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# Simple Harmonic Motion (SHM) A-level Physics Revision

Simple Harmonic Motion is something that we see around us every day however don't really notice. If you see a tree swinging in the wind then that in its most basic form is SHM. Any pendulum that swings follows SHM.

**Definition**

The term Simple Harmonic motion sounds very complex however in reality it isn't, the defnition of SHM is; **When the the acceleration of an oscillating body is directly proportional to minus of it's displacement from the equilibrium, **Or in other words if the pendulum is at the centre its acceleration is zero because the displacement is zero, when the pendulum is at its furthest point either way then it's aceleration is at its biggest (Or smallest if you count direction), and when the displacement is halfway then the acceleration is half way also. The diagram I have drawn bellow shows show each parameter varies at each point on a oscillation

**Equations**

Simple harmonic motion is quite a maths dependant topic, so there are a few equations you need to be able to use. They should give you these in the exam formula sheet however you should know about them before that.

**Acceleration** = ((Angular Speed)^2) x Displacement

**Displacement** = Amplitude x Sin(2pi x Frequency x Time)

**Velocity** = (+-)Angular Speed x ((Amplitude^2 - Displacement^2)^1/2)

**Time Period** = 2pi((Length of Pendulum/Gravitational Constant)^-1/2) Or if for a spring then its Mass/Spring constant.

**NOTE**

These equations assume that the oscillation is a "free oscillation" where there is no friction. In practice you will have friction however this should be kept to a minimum where ever possible.

As the diagram shows, the acceleration is the opposite of displacement (Antiphase) which corresponds to the definition of SHM. It also shows that the **force on the pendulum at is directly proportional to the acceleration**, this is due to the equation Force = Mass x Acceleration (F=MA).

**What effects an oscillation?**

If you look at the equation on the left for time period of a pendulum then you will realize that they don't include the Mass or the Angle. The reason for this is because **M****ass and Angle swung don't effect the time period of the oscillation**.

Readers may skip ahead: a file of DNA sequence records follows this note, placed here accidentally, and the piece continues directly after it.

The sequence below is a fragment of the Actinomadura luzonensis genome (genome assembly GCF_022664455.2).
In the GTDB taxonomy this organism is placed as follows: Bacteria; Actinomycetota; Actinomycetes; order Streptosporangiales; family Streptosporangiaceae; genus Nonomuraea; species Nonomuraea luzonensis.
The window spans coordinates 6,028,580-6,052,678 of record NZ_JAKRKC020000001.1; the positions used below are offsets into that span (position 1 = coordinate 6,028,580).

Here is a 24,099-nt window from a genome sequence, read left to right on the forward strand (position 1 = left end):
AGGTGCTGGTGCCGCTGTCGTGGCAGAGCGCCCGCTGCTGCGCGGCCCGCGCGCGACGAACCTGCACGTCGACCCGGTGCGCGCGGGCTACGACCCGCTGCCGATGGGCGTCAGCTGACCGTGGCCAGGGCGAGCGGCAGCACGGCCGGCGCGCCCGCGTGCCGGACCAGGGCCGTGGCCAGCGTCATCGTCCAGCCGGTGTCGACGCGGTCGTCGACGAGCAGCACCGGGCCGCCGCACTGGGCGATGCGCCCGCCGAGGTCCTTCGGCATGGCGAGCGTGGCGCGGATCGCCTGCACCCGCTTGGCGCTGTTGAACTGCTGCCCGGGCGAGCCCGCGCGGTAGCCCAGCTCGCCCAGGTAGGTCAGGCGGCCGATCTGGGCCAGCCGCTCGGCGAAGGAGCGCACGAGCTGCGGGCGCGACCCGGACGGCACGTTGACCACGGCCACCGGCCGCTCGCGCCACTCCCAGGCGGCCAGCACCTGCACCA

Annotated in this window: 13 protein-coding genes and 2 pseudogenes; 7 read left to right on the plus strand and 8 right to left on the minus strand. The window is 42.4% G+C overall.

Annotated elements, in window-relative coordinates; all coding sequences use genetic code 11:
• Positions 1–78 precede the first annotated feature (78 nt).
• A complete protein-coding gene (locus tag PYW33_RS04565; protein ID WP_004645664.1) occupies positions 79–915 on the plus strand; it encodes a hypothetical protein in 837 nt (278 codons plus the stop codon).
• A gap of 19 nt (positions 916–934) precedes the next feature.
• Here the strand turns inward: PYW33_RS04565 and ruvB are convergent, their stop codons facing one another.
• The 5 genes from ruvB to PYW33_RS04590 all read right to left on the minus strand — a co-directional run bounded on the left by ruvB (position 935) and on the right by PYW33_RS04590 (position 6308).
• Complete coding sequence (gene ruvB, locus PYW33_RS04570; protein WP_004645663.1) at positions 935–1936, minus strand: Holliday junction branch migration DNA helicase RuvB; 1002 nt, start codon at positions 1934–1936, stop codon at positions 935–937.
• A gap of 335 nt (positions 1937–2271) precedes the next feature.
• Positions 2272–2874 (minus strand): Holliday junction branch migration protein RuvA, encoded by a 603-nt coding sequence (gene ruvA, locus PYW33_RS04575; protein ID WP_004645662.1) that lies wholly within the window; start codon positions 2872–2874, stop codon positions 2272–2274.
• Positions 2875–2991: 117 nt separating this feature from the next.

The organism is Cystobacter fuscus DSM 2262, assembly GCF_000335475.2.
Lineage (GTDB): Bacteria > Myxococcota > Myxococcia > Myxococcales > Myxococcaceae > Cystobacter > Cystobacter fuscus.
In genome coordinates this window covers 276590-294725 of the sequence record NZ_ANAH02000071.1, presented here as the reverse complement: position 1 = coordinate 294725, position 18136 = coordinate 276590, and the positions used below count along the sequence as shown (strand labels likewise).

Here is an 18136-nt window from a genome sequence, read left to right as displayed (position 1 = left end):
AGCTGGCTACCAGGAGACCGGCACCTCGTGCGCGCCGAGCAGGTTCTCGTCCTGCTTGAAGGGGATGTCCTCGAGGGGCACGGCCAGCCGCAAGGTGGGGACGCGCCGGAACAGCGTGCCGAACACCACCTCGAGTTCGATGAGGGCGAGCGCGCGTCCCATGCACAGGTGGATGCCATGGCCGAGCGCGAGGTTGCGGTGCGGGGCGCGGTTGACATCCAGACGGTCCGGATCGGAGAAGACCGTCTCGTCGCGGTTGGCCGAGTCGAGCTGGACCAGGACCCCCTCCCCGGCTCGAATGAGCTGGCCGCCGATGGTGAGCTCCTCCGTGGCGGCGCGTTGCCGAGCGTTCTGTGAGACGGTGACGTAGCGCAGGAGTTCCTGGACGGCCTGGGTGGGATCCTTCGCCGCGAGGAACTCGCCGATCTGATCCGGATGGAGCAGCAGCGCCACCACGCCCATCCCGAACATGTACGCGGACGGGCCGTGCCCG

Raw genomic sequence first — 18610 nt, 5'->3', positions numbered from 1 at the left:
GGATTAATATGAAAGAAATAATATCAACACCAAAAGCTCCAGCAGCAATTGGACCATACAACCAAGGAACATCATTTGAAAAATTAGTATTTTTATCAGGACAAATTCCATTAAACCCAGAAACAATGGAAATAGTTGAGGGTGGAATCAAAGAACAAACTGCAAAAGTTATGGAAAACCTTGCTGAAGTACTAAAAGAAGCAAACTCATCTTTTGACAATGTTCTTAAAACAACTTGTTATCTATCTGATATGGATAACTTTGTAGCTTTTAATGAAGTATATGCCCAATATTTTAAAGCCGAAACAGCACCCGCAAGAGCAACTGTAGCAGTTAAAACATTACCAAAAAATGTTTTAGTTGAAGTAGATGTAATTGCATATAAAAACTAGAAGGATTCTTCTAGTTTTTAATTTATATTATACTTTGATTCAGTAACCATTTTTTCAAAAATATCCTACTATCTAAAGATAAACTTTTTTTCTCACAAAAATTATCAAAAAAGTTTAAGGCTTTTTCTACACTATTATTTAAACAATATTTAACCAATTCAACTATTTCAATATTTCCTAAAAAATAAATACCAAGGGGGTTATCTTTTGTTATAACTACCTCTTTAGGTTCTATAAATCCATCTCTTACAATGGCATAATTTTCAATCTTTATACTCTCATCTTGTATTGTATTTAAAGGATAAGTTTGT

- If you swing a larger angle it will still take the same time to return, it will just be moving faster as it crosses the equilibrium.
- If you add a larger weight to the end of the pendulum then it will still take the same time to return, the added mass just means that there is more mass to slow down and speed up each time, however these cancel each other out.

**Energy**

Assuming that the oscillation is a free oscillation and thus no energy is lost then the **total energy in the system must remain constant throughout the whole cycle**. This energy is split between the **K****inetic Energy** of the pendulum moving and the **Gravitational Potential Energy. ** When the velocity is zero all of the energy is either in gravitational potential or elastic potential (if a spring is used). As the oscillation passes the equilibrium then all of the potential energy has been transferred into kinetic energy. However at all points the total energy is the same. As shown in this diagram.

**Damping **

For energy to be lost (in any case where it is not a free oscillation) then there has to be damping. This can be air resistance or anything that causes the oscillations to decrease. A real life example of damping is in a car suspension system where shock absorbers stop the spring from continuing to "bounce" after going over a bump. There are 3 types of damping:

**Critical Damping,**This is the optimum situation where the oscillation stops in the quickest possible time.**Overdamping,**This is when the damping is too heavy and causes the osscilation to struggles to return to the equilibrium.**Light Damping,**This is when the damping has little effect and the oscillations continue but with smaller amplitudes each time.

### Resonance

**Resonance happens when you have one oscillation driving another at exactly the objects natural frequency**. For example on a swing, the swing will only start to oscillate a large amount when the driving force from the person on the swing is in phase with the natural frequency of the swing. You can sometimes also observe this with sound where a certain frequency might seem to make a room resonate. This can be linked back to damping above, the heavier damped the system is the less effect resonance has.

Hope you have found this guide to Simple Harmonic Motion useful.

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